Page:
Rio Paralympics: Deepa Malik wins silver in shot put

Deepa Malik scripted history by becoming the first Indian woman to win a medal in the Paralympics. Her effort of 4.61m in her sixth throw earned her a silver in the Rio Paralympics on Monday.

Paralympics Deepa Malik India flag silver medal Rio shot put

Deepa Malik holds the tricolour after winning the silver medal in the women's shot put F53 athletics event during the Paralympic Games at the Olympic Stadium in Rio de Janeiro on Monday.   -  AP

Deepa Malik secured a silver medal with a personal best throw of 4.61m in the women’s shot put –F53 final at the Rio Paralympics on Monday. It was India's third medal in Rio de Janeiro after Thangavelu Mariyappan and Varun Bhati gifted India a gold and a silver in the high jump T-42 event on Saturday (IST).

Deepa Malik, a mother of two, is the first Indian woman to secure a Paralympics medal. India, which made its Paralympic Games debut in 1968, have bagged an overall total of 11 medals including three gold, four silver and an equal number of bronze medals.

Deepa will receive a cash award of Rs. 4 crore under Haryana Sports Scheme for her feat.

The 45-year-old Arjuna awardee, who was paralysed from waist down after being diagnosed with spinal tumour, is also an Asian record holder in women's javelin throw and has registered her name twice in the Limca Book of Records, once for crossing a 1 km stretch of the Yamuna river against the current in 2008, and then again for covering 58 km by riding a special bike in 2013.

After her latest achievement, an ecstatic Deepa said "It feels incredible to fulfil a lifelong ambition. My preparations were really good and I improved tremendously this year. I gave my personal best at the Trials in July and furthered that here now in Rio. It is an extremely satisfying feeling and a big thank you to everyone who has supported me over the years. This is our third medal now in Rio and I sincerely hope people back home wake up and acknowledge the potential in Para sports in India."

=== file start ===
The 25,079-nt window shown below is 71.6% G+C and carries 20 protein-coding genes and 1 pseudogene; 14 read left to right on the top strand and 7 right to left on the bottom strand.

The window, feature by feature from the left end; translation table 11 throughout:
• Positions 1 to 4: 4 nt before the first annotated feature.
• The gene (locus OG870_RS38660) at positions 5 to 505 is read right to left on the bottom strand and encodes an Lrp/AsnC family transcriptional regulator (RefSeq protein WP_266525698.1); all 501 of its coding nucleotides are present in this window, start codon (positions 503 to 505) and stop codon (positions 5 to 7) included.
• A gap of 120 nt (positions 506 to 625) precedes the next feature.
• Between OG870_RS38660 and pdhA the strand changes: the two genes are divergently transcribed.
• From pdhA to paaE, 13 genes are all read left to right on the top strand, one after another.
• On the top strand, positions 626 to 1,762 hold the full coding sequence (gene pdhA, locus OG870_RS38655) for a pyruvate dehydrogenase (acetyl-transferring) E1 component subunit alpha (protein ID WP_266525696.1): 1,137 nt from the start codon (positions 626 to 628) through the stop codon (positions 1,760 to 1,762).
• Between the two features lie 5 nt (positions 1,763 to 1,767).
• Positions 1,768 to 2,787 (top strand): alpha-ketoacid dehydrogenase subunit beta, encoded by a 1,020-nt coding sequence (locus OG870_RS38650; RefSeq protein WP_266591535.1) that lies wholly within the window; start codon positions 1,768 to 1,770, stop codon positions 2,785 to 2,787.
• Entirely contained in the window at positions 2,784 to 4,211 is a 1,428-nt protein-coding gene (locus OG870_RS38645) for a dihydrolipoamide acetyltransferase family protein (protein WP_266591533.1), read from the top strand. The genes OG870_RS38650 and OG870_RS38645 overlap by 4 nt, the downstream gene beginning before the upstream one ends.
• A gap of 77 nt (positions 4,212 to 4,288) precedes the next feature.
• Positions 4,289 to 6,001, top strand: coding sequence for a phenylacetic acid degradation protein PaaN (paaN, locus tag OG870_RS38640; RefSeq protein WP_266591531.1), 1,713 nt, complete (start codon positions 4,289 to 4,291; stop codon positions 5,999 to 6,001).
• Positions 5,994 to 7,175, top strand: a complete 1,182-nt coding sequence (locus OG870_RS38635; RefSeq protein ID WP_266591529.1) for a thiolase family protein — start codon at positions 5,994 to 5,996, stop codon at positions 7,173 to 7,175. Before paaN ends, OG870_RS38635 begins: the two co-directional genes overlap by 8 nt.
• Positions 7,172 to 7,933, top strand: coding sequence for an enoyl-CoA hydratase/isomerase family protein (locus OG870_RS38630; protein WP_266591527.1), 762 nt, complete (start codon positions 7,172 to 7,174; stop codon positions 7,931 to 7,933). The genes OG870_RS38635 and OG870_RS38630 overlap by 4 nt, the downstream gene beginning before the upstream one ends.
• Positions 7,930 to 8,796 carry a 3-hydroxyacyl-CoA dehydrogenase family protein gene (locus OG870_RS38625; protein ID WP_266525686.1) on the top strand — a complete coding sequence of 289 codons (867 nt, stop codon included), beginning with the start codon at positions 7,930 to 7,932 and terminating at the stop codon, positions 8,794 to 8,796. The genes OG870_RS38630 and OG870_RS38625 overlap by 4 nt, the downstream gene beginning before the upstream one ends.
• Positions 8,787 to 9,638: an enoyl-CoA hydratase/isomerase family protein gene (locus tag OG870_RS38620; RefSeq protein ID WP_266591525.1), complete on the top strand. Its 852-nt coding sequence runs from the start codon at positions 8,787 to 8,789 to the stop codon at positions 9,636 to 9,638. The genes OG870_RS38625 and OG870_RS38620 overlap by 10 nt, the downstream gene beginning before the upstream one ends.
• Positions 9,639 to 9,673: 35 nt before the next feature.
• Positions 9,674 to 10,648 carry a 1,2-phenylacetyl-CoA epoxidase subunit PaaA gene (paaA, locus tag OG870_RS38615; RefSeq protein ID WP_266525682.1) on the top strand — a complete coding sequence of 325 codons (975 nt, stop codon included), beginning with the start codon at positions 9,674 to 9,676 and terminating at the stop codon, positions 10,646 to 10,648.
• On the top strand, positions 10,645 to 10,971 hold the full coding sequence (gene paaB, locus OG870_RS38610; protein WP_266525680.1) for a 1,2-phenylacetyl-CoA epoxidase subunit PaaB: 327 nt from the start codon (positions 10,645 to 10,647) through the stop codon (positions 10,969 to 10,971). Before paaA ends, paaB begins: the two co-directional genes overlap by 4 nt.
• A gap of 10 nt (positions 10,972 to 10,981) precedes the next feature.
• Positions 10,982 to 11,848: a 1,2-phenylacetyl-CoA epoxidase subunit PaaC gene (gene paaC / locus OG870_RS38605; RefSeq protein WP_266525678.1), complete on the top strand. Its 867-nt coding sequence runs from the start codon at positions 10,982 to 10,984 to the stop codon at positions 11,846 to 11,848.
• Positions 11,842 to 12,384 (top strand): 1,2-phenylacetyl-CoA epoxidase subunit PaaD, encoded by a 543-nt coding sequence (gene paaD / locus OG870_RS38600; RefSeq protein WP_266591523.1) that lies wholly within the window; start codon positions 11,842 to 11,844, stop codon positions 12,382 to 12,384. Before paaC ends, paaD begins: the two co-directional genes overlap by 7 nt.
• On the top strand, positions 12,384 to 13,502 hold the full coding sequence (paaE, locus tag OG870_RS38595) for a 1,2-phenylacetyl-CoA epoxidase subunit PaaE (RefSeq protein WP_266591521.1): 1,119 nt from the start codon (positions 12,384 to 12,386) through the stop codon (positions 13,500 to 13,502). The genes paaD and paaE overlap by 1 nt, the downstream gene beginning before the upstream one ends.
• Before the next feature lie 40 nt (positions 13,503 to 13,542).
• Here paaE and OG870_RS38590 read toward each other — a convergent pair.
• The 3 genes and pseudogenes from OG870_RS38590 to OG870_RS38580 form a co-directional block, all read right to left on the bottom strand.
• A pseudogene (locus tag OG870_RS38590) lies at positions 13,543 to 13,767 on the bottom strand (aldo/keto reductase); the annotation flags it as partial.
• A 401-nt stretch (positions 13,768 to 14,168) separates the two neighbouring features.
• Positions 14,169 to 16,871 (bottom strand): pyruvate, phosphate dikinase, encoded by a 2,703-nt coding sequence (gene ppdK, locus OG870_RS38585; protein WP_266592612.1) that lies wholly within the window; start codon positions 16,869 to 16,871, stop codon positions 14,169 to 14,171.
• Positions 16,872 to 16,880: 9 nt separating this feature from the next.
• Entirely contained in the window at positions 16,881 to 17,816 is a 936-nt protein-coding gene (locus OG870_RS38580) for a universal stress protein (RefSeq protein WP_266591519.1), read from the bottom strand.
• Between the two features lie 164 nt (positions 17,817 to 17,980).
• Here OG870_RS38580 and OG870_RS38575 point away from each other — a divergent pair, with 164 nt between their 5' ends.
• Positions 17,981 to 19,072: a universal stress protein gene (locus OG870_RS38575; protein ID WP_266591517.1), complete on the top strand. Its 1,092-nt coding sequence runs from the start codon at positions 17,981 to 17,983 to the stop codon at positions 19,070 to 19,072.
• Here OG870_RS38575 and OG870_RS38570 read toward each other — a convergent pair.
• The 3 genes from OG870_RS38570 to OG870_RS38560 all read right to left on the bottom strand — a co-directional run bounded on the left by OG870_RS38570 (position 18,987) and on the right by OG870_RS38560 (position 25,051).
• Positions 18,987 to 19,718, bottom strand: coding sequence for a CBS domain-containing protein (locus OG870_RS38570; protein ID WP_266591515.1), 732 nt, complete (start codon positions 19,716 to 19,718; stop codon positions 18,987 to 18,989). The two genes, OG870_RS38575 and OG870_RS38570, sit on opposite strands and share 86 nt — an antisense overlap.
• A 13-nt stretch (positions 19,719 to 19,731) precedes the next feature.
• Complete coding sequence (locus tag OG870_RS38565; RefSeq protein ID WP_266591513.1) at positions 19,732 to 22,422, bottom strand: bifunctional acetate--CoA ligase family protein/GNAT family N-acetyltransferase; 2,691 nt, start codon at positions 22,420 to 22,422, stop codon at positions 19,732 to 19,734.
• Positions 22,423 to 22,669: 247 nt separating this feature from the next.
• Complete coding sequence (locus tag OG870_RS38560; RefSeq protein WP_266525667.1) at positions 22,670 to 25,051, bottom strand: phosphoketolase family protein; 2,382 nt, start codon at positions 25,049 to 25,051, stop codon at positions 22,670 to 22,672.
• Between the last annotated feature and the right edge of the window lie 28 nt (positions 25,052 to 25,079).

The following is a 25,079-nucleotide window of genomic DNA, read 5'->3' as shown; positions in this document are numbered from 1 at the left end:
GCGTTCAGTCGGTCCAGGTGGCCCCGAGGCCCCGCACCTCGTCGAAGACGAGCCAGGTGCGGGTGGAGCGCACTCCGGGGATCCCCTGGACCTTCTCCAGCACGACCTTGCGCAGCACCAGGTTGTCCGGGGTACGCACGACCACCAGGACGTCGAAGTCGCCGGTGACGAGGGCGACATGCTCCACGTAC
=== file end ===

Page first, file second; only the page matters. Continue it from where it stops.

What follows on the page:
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Fatema Nedham secured the gold with an effort of 4.76m while Dimitra Korokida of Greece took the bronze.

After bagging the silver, an excited Deepa said she wants to use the medal to support women with disabilities in India. The 45-year-old, who is the oldest in the Indian contingent in Rio to win a medal, called it a “proud moment” for her and the family.

“I want to use this medal to support women with disabilities in India. This journey has been wonderful for me and my entire family, I am proud to be the oldest athlete in the team and win a medal,” Deepa said.

The multifaceted woman, who is also an active rally driver, was recently named one of the 12 change-makers by NITI Aayog as part of their 'Women Transforming India' campaign.